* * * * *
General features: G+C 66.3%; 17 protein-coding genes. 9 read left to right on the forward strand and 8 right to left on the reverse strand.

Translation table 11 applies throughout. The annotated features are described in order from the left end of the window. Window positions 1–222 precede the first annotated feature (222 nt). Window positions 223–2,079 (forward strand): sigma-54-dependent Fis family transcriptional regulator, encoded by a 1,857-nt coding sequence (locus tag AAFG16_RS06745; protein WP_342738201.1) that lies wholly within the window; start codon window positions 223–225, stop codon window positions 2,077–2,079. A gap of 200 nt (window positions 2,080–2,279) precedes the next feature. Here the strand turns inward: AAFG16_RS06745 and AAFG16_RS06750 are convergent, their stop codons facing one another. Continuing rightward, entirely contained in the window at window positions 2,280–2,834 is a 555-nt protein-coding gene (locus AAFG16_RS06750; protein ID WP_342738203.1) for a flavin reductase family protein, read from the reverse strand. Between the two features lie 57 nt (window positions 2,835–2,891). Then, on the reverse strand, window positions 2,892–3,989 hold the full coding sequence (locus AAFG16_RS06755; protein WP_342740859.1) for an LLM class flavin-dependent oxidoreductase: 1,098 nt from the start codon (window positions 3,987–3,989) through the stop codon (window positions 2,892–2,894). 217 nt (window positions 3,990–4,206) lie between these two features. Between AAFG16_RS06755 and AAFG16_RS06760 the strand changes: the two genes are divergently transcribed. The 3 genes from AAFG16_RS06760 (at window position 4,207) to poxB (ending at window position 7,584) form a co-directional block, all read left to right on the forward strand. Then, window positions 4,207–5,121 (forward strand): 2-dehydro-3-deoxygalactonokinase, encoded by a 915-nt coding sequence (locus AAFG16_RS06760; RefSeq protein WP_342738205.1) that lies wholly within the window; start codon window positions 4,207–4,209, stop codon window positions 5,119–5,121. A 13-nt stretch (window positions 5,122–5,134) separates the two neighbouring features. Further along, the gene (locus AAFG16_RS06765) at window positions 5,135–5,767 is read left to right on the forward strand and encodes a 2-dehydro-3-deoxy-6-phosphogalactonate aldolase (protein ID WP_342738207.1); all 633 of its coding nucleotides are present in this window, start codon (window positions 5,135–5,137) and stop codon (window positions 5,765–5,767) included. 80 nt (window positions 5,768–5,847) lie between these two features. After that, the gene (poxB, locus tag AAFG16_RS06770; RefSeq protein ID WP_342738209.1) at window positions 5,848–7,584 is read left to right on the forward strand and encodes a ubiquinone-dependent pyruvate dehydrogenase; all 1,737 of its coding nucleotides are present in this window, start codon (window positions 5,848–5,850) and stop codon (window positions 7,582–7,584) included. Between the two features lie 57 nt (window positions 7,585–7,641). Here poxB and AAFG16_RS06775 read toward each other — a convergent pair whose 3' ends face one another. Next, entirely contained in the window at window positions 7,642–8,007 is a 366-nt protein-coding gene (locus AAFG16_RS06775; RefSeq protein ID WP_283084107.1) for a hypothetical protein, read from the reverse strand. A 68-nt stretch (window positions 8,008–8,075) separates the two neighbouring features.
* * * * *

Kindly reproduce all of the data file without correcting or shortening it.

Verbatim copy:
General features: G+C 66.3%; 17 protein-coding genes. 9 read left to right on the forward strand and 8 right to left on the reverse strand.

Translation table 11 applies throughout. The annotated features are described in order from the left end of the window. Window positions 1–222 precede the first annotated feature (222 nt). Window positions 223–2,079 (forward strand): sigma-54-dependent Fis family transcriptional regulator, encoded by a 1,857-nt coding sequence (locus tag AAFG16_RS06745; protein WP_342738201.1) that lies wholly within the window; start codon window positions 223–225, stop codon window positions 2,077–2,079. A gap of 200 nt (window positions 2,080–2,279) precedes the next feature. Here the strand turns inward: AAFG16_RS06745 and AAFG16_RS06750 are convergent, their stop codons facing one another. Continuing rightward, entirely contained in the window at window positions 2,280–2,834 is a 555-nt protein-coding gene (locus AAFG16_RS06750; protein ID WP_342738203.1) for a flavin reductase family protein, read from the reverse strand. Between the two features lie 57 nt (window positions 2,835–2,891). Then, on the reverse strand, window positions 2,892–3,989 hold the full coding sequence (locus AAFG16_RS06755; protein WP_342740859.1) for an LLM class flavin-dependent oxidoreductase: 1,098 nt from the start codon (window positions 3,987–3,989) through the stop codon (window positions 2,892–2,894). 217 nt (window positions 3,990–4,206) lie between these two features. Between AAFG16_RS06755 and AAFG16_RS06760 the strand changes: the two genes are divergently transcribed. The 3 genes from AAFG16_RS06760 (at window position 4,207) to poxB (ending at window position 7,584) form a co-directional block, all read left to right on the forward strand. Then, window positions 4,207–5,121 (forward strand): 2-dehydro-3-deoxygalactonokinase, encoded by a 915-nt coding sequence (locus AAFG16_RS06760; RefSeq protein WP_342738205.1) that lies wholly within the window; start codon window positions 4,207–4,209, stop codon window positions 5,119–5,121. A 13-nt stretch (window positions 5,122–5,134) separates the two neighbouring features. Further along, the gene (locus AAFG16_RS06765) at window positions 5,135–5,767 is read left to right on the forward strand and encodes a 2-dehydro-3-deoxy-6-phosphogalactonate aldolase (protein ID WP_342738207.1); all 633 of its coding nucleotides are present in this window, start codon (window positions 5,135–5,137) and stop codon (window positions 5,765–5,767) included. 80 nt (window positions 5,768–5,847) lie between these two features. After that, the gene (poxB, locus tag AAFG16_RS06770; RefSeq protein ID WP_342738209.1) at window positions 5,848–7,584 is read left to right on the forward strand and encodes a ubiquinone-dependent pyruvate dehydrogenase; all 1,737 of its coding nucleotides are present in this window, start codon (window positions 5,848–5,850) and stop codon (window positions 7,582–7,584) included. Between the two features lie 57 nt (window positions 7,585–7,641). Here poxB and AAFG16_RS06775 read toward each other — a convergent pair whose 3' ends face one another. Next, entirely contained in the window at window positions 7,642–8,007 is a 366-nt protein-coding gene (locus AAFG16_RS06775; RefSeq protein ID WP_283084107.1) for a hypothetical protein, read from the reverse strand. A 68-nt stretch (window positions 8,008–8,075) separates the two neighbouring features.